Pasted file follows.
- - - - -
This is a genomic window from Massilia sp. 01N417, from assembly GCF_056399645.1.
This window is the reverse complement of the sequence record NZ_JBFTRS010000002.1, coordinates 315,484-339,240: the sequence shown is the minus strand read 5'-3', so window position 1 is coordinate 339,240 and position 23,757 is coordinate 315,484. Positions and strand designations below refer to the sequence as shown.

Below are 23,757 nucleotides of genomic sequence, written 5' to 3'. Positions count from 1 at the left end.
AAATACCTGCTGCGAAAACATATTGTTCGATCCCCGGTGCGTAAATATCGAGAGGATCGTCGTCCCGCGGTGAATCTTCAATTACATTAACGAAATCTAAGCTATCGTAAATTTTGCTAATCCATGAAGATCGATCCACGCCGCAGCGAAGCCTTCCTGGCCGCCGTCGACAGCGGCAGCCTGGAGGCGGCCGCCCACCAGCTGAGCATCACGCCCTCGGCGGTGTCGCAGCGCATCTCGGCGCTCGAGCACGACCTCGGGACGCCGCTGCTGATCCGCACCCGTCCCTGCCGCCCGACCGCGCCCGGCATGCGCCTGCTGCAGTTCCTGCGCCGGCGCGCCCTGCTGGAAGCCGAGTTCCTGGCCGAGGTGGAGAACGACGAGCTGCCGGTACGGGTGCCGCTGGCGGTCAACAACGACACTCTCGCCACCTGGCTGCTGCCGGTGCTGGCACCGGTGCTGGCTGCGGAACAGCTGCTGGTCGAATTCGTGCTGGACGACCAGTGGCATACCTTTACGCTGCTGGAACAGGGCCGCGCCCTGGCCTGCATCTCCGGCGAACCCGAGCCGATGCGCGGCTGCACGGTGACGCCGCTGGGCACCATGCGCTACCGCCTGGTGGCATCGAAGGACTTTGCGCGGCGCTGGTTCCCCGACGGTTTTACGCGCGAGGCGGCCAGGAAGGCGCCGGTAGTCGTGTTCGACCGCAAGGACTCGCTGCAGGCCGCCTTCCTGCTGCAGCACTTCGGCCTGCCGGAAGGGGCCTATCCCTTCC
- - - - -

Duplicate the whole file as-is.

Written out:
This is a genomic window from Massilia sp. 01N417, from assembly GCF_056399645.1.
This window is the reverse complement of the sequence record NZ_JBFTRS010000002.1, coordinates 315,484-339,240: the sequence shown is the minus strand read 5'-3', so window position 1 is coordinate 339,240 and position 23,757 is coordinate 315,484. Positions and strand designations below refer to the sequence as shown.

Below are 23,757 nucleotides of genomic sequence, written 5' to 3'. Positions count from 1 at the left end.
AAATACCTGCTGCGAAAACATATTGTTCGATCCCCGGTGCGTAAATATCGAGAGGATCGTCGTCCCGCGGTGAATCTTCAATTACATTAACGAAATCTAAGCTATCGTAAATTTTGCTAATCCATGAAGATCGATCCACGCCGCAGCGAAGCCTTCCTGGCCGCCGTCGACAGCGGCAGCCTGGAGGCGGCCGCCCACCAGCTGAGCATCACGCCCTCGGCGGTGTCGCAGCGCATCTCGGCGCTCGAGCACGACCTCGGGACGCCGCTGCTGATCCGCACCCGTCCCTGCCGCCCGACCGCGCCCGGCATGCGCCTGCTGCAGTTCCTGCGCCGGCGCGCCCTGCTGGAAGCCGAGTTCCTGGCCGAGGTGGAGAACGACGAGCTGCCGGTACGGGTGCCGCTGGCGGTCAACAACGACACTCTCGCCACCTGGCTGCTGCCGGTGCTGGCACCGGTGCTGGCTGCGGAACAGCTGCTGGTCGAATTCGTGCTGGACGACCAGTGGCATACCTTTACGCTGCTGGAACAGGGCCGCGCCCTGGCCTGCATCTCCGGCGAACCCGAGCCGATGCGCGGCTGCACGGTGACGCCGCTGGGCACCATGCGCTACCGCCTGGTGGCATCGAAGGACTTTGCGCGGCGCTGGTTCCCCGACGGTTTTACGCGCGAGGCGGCCAGGAAGGCGCCGGTAGTCGTGTTCGACCGCAAGGACTCGCTGCAGGCCGCCTTCCTGCTGCAGCACTTCGGCCTGCCGGAAGGGGCCTATCCCTTCC